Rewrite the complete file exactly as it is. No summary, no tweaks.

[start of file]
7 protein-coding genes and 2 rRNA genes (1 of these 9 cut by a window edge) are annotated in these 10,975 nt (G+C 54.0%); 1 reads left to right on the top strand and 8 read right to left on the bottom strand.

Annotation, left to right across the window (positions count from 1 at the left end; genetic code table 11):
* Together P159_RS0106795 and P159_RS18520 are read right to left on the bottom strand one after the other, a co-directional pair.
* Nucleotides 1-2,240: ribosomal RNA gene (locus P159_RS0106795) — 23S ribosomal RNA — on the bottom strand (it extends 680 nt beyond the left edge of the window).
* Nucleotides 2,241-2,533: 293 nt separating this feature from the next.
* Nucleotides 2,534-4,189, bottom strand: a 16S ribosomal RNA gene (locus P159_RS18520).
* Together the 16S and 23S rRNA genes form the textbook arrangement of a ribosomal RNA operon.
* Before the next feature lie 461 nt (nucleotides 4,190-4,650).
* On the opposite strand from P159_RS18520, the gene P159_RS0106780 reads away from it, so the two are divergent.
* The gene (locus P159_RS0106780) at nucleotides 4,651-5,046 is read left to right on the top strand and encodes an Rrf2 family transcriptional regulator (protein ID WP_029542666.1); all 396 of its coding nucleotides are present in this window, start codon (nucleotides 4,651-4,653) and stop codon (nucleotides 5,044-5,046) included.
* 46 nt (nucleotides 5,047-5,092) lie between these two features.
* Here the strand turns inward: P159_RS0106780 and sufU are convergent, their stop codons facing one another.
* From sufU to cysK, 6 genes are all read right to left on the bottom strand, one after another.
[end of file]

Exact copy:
7 protein-coding genes and 2 rRNA genes (1 of these 9 cut by a window edge) are annotated in these 10,975 nt (G+C 54.0%); 1 reads left to right on the top strand and 8 read right to left on the bottom strand.

Annotation, left to right across the window (positions count from 1 at the left end; genetic code table 11):
* Together P159_RS0106795 and P159_RS18520 are read right to left on the bottom strand one after the other, a co-directional pair.
* Nucleotides 1-2,240: ribosomal RNA gene (locus P159_RS0106795) — 23S ribosomal RNA — on the bottom strand (it extends 680 nt beyond the left edge of the window).
* Nucleotides 2,241-2,533: 293 nt separating this feature from the next.
* Nucleotides 2,534-4,189, bottom strand: a 16S ribosomal RNA gene (locus P159_RS18520).
* Together the 16S and 23S rRNA genes form the textbook arrangement of a ribosomal RNA operon.
* Before the next feature lie 461 nt (nucleotides 4,190-4,650).
* On the opposite strand from P159_RS18520, the gene P159_RS0106780 reads away from it, so the two are divergent.
* The gene (locus P159_RS0106780) at nucleotides 4,651-5,046 is read left to right on the top strand and encodes an Rrf2 family transcriptional regulator (protein ID WP_029542666.1); all 396 of its coding nucleotides are present in this window, start codon (nucleotides 4,651-4,653) and stop codon (nucleotides 5,044-5,046) included.
* 46 nt (nucleotides 5,047-5,092) lie between these two features.
* Here the strand turns inward: P159_RS0106780 and sufU are convergent, their stop codons facing one another.
* From sufU to cysK, 6 genes are all read right to left on the bottom strand, one after another.